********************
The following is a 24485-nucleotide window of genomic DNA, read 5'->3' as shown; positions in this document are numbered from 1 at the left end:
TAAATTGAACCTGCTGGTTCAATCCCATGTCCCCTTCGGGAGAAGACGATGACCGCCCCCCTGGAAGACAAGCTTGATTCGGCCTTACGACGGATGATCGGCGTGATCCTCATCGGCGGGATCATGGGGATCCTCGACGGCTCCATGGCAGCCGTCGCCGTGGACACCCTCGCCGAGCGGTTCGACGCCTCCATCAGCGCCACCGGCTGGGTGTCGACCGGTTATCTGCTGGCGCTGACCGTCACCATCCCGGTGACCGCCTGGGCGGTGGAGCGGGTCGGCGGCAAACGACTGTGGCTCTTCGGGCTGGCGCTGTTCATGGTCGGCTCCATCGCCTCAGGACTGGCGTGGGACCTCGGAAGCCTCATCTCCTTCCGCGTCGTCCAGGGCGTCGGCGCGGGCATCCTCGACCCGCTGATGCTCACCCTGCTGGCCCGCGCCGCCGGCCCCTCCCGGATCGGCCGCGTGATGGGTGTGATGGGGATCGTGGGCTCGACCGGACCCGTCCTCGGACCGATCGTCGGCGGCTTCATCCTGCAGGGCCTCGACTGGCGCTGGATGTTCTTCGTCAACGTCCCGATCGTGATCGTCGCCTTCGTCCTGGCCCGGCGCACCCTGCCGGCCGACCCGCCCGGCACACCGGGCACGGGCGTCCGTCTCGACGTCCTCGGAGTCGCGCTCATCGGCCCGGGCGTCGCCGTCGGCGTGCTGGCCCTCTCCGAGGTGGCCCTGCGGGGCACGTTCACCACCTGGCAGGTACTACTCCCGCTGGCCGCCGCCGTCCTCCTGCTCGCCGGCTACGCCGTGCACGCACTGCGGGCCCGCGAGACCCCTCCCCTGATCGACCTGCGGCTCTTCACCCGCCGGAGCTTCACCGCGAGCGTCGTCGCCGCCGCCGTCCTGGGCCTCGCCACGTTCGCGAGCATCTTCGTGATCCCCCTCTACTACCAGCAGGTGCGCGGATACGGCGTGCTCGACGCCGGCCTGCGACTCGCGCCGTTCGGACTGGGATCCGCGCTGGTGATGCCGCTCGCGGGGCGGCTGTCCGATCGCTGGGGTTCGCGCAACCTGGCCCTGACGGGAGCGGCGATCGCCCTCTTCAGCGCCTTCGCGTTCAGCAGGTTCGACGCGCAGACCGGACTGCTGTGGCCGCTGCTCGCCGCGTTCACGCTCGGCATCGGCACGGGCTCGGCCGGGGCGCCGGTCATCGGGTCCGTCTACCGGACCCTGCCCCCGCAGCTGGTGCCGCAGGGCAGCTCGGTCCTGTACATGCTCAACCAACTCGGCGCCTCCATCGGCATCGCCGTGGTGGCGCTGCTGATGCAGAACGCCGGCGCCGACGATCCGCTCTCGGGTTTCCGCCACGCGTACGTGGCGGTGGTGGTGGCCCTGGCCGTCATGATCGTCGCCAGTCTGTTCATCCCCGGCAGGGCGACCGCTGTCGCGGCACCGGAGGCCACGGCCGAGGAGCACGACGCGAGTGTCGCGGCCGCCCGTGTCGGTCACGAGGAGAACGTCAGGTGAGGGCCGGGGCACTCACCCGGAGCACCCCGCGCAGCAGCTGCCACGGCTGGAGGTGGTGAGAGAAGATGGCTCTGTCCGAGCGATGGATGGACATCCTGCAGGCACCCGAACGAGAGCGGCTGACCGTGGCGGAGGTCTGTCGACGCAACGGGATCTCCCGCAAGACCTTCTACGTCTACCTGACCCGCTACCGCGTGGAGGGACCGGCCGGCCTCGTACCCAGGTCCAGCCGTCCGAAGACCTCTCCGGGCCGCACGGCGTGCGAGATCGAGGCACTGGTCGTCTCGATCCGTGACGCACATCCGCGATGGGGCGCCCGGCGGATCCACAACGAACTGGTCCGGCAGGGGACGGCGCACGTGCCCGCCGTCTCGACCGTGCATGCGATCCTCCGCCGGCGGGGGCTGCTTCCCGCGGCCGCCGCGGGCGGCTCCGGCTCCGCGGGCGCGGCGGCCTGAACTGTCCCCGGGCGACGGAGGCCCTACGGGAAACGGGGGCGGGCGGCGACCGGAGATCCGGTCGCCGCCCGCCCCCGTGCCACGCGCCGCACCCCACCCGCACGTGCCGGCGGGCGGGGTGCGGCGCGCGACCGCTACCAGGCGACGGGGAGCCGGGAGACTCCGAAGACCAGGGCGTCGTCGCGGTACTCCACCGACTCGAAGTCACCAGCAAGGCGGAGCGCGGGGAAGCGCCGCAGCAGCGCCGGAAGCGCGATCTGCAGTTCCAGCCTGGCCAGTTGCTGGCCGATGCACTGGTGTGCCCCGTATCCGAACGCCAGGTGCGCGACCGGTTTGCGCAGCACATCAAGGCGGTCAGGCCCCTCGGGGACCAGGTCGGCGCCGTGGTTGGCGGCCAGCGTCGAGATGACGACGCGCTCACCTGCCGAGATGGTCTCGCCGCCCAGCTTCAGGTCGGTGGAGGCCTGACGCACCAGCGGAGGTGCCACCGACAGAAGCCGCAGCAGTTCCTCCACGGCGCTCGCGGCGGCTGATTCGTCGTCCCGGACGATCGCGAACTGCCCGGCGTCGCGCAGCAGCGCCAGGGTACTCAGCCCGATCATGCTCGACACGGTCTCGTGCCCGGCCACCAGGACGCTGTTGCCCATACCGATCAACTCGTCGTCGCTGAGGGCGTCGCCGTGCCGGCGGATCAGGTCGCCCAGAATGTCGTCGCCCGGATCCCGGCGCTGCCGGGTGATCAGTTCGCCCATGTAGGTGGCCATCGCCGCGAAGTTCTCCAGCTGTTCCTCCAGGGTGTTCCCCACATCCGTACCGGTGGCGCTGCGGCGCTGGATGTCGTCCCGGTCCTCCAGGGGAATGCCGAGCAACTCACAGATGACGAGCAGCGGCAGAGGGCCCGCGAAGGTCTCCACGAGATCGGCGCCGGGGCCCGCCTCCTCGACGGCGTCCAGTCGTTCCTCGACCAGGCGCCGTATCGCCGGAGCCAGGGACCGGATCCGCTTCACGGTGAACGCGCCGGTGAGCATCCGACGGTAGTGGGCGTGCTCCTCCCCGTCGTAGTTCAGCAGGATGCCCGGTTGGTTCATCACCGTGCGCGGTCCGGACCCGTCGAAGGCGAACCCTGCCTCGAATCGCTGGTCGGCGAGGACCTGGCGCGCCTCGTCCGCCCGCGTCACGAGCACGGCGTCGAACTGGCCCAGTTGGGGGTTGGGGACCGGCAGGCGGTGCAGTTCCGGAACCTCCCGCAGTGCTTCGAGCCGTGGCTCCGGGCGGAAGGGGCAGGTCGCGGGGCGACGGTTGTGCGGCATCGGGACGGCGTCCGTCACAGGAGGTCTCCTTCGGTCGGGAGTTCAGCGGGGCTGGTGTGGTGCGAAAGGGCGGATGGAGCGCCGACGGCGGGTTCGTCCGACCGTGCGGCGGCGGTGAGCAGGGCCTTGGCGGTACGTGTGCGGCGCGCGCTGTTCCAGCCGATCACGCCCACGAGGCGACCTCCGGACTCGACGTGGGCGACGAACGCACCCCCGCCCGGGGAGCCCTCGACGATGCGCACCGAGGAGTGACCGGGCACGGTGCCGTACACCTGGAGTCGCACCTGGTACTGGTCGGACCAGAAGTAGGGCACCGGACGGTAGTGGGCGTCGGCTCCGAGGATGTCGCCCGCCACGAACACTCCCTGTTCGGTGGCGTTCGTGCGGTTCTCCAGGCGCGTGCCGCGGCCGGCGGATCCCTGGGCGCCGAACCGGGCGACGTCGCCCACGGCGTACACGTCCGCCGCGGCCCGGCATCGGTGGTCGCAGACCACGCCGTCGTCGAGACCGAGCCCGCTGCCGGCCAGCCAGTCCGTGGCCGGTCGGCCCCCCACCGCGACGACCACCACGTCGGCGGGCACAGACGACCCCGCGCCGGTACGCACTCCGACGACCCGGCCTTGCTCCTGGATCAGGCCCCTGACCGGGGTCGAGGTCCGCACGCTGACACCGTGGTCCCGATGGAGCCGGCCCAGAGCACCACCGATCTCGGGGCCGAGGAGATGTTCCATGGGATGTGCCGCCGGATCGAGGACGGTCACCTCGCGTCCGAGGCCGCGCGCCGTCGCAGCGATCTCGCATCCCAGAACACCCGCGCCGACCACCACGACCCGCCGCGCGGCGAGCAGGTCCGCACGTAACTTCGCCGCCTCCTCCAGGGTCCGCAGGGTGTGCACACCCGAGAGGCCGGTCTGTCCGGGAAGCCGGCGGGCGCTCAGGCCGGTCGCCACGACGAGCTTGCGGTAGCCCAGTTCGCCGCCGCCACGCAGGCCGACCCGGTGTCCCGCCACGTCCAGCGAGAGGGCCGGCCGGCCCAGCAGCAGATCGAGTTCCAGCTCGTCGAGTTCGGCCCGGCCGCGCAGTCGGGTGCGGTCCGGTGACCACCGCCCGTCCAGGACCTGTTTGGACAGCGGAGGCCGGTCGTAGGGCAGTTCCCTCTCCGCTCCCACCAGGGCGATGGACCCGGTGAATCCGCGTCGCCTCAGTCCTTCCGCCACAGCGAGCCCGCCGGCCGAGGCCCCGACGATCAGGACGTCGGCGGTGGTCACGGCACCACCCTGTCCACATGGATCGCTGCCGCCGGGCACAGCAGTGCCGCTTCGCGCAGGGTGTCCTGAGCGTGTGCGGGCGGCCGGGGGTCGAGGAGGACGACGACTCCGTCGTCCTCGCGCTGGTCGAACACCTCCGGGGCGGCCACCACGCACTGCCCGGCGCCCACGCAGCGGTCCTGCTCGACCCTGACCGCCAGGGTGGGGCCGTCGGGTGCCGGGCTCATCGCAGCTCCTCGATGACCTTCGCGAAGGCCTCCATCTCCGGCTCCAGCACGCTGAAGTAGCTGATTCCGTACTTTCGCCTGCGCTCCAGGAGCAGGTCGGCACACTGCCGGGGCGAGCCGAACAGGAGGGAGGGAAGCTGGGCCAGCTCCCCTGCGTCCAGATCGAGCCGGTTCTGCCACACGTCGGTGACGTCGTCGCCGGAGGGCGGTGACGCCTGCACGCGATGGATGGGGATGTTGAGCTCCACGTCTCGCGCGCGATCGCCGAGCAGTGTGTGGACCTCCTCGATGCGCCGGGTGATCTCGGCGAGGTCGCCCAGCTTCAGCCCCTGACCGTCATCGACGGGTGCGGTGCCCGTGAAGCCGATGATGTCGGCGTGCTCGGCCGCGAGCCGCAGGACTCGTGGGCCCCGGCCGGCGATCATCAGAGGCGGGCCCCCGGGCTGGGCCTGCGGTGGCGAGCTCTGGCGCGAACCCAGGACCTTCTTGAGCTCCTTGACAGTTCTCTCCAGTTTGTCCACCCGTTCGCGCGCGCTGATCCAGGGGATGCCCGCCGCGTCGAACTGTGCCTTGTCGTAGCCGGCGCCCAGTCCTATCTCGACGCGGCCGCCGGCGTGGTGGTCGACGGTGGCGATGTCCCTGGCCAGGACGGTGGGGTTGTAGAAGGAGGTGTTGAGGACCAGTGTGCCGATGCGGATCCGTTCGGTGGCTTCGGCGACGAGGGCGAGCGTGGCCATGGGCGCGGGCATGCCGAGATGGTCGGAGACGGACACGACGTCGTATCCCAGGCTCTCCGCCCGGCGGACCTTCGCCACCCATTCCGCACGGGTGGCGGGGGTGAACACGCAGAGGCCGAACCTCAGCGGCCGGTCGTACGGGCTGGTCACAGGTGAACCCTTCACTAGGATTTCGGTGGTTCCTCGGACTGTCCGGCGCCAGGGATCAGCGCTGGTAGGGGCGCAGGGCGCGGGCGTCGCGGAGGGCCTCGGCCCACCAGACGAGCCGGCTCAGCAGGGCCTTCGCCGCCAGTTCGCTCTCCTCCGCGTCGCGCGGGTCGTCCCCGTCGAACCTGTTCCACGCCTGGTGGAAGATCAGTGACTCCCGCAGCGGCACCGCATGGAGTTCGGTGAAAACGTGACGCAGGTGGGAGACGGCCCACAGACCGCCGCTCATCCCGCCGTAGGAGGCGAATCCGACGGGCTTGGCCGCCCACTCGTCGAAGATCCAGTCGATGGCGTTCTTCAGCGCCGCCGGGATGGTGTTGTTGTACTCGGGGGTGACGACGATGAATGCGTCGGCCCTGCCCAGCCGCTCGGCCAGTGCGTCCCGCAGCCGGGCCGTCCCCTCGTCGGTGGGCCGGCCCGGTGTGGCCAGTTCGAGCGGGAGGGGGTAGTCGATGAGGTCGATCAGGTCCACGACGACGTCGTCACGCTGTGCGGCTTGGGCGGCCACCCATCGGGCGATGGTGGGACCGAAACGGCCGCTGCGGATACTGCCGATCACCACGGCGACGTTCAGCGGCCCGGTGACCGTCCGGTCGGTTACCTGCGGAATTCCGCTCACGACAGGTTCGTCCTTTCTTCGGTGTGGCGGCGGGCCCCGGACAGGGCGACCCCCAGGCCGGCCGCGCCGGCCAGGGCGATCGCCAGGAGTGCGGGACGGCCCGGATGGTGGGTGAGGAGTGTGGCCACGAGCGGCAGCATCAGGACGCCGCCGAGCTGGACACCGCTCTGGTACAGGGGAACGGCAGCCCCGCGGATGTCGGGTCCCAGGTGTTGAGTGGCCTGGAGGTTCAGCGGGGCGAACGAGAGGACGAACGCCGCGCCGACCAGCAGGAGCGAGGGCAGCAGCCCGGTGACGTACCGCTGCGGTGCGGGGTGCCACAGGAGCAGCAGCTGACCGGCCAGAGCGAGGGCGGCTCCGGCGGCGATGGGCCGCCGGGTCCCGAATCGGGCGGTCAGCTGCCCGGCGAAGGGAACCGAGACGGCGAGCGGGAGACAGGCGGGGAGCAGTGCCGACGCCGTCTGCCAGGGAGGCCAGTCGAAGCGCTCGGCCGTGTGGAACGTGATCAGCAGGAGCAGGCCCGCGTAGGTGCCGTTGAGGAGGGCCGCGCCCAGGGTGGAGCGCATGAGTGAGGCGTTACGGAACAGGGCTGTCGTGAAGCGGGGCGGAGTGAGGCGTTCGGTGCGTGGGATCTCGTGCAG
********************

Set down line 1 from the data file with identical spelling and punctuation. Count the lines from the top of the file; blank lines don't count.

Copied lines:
The following is a 24485-nucleotide window of genomic DNA, read 5'->3' as shown; positions in this document are numbered from 1 at the left end: